But the final production car won’t be called the Mission E.
2020. That’s when Porsche is planning to unleash its first fully electric sports car, . We first saw the all-electric sedan previewed as a concept at Frankfurt back in 2015, but the four-door electric sedan is now one step closer to production. According to , Porsche has successfully completed testing of the near-production prototype codenamed J1. Porsche R&D boss Michael Steiner confirmed that design work is now complete and it closely resembles the original Mission E concept.
With testing of development mules now complete, Porsche has begun testing full-body prototype versions of the production car. While other carmakers often choose SUVs as their first electric car due to their larger interiors that make it easier to package the batteries, Porsche is setting out to prove that electric car technology is as much about performance as it is efficiency. The final production version of the Mission E will be revealed in 2019 before deliveries start in 2020, priced at around $132,000 slotting it between the Panamera 4 E-Hybrid and Panamera Turbo S E-Hybrid. Porsche is aiming to sell around 20,000 units after the first year of production.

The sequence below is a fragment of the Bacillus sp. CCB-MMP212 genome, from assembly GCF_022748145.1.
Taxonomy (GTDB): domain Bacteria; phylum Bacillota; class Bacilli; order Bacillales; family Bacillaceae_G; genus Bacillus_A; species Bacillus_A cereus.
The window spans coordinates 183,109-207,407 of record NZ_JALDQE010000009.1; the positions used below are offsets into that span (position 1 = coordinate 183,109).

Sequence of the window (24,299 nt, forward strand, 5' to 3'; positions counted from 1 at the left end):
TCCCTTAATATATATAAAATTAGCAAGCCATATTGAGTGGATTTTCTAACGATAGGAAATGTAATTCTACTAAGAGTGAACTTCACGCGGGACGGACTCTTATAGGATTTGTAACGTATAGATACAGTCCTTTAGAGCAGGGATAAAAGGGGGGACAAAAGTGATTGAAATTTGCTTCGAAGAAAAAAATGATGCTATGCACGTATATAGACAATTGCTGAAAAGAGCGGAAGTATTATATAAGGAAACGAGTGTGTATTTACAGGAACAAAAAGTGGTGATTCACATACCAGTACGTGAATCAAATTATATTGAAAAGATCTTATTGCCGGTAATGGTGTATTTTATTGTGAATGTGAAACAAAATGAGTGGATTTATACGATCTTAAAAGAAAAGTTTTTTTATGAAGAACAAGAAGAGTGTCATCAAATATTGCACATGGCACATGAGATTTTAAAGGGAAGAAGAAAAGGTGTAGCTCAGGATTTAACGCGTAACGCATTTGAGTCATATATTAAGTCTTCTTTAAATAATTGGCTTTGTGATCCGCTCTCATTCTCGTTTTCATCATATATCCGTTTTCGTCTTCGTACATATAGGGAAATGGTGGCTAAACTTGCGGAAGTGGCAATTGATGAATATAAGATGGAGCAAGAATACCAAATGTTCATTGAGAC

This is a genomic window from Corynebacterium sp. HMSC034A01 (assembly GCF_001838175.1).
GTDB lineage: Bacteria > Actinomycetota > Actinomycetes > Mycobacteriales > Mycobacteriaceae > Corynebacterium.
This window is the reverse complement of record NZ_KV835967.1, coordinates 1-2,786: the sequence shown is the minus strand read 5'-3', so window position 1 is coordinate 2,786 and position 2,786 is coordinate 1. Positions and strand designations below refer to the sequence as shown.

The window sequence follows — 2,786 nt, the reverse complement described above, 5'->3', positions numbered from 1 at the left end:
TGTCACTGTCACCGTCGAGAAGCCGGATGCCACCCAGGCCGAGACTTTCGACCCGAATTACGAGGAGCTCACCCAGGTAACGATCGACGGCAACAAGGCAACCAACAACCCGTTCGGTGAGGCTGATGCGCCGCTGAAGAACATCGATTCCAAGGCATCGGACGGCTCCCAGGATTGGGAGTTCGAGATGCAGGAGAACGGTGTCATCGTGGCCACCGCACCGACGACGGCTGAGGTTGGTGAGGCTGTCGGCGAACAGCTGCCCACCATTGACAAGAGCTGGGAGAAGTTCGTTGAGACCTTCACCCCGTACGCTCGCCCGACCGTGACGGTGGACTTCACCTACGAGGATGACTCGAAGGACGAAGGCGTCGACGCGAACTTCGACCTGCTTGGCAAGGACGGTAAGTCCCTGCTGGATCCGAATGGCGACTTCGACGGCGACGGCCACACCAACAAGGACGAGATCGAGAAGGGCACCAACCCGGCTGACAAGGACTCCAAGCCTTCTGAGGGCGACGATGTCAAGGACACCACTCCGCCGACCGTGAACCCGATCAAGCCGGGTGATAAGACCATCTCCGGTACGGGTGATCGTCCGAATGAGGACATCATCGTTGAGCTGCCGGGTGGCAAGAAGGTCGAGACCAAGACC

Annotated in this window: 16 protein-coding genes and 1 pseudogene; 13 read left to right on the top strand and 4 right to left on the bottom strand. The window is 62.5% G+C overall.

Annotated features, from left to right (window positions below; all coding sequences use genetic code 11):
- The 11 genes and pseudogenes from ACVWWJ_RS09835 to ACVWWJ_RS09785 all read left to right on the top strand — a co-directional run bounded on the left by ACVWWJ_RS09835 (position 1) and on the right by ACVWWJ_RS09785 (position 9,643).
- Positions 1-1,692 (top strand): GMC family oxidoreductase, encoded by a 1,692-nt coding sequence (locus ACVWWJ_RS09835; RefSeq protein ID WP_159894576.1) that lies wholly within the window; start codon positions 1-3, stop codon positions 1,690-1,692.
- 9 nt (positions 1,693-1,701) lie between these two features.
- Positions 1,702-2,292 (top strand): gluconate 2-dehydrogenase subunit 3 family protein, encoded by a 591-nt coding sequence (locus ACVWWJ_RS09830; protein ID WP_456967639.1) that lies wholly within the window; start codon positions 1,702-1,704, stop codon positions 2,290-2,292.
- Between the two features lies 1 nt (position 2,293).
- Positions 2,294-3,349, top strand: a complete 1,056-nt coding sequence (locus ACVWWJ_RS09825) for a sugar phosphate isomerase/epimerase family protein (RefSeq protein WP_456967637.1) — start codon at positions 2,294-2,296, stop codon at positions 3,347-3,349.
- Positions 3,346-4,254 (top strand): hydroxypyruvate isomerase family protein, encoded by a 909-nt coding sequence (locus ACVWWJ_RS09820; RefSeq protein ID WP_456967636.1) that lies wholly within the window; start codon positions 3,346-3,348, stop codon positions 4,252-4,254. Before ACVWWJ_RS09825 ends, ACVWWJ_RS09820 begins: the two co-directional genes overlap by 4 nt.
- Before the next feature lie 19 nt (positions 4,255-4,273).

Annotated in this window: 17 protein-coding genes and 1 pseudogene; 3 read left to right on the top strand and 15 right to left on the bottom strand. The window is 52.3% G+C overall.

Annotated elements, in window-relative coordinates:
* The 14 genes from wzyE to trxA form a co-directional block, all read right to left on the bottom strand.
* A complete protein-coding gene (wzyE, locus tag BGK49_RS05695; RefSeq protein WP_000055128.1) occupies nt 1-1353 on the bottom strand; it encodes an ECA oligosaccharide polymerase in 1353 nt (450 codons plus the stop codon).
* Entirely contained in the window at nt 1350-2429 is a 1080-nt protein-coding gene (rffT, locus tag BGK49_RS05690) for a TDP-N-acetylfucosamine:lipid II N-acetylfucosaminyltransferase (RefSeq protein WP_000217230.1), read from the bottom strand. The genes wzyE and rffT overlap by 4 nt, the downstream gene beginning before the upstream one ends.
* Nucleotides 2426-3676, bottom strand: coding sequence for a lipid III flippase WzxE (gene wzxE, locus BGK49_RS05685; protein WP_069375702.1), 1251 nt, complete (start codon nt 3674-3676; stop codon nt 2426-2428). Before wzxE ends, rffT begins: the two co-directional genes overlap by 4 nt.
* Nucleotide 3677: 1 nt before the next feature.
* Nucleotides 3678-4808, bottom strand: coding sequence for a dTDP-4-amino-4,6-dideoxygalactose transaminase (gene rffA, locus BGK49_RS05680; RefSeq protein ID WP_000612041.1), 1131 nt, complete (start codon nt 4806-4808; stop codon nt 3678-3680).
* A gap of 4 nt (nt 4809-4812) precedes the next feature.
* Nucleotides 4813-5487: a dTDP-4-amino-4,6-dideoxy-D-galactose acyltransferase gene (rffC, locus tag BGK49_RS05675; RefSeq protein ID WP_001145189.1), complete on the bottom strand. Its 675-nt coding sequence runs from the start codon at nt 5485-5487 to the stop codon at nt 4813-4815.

Porsche still hasn’t decided on an official name for the production car, but Porsche boss Oliver Blume confirmed that it won’t be called the Mission E. Porsche’s first fully electric car will launch as a fifth model line positioned between the 911 and Panamera, which the automaker hopes will bring the brand to more customers. Steiner said the objective was to produce “a really sporty sports car, a four-seater that’s low on the road, with a low centre of gravity. A car that’s typically Porsche but electric.” A high-performance all-electric Porsche 911 is still at least 10 – 15 years away according to Blume. A , but Porsche remains indecisive.
The Mission E is likely to arrive first, since weight becomes a factor when trying to increase performance of an electric sports car. “The Mission E is the sweet spot of sports car performance that size-wise provides enough space for significant battery packages,” he said. Porsche hasn’t revealed the specs for the planned production car, but the Mission E Concept debuted with two electric motors that produced a combined 600 hp and 663 lb-ft from lithium ion batteries mounted in the floor. The concept car was all-wheel drive with a claimed 0-62 mph time of 3.5 seconds despite weighing over 2000 kg.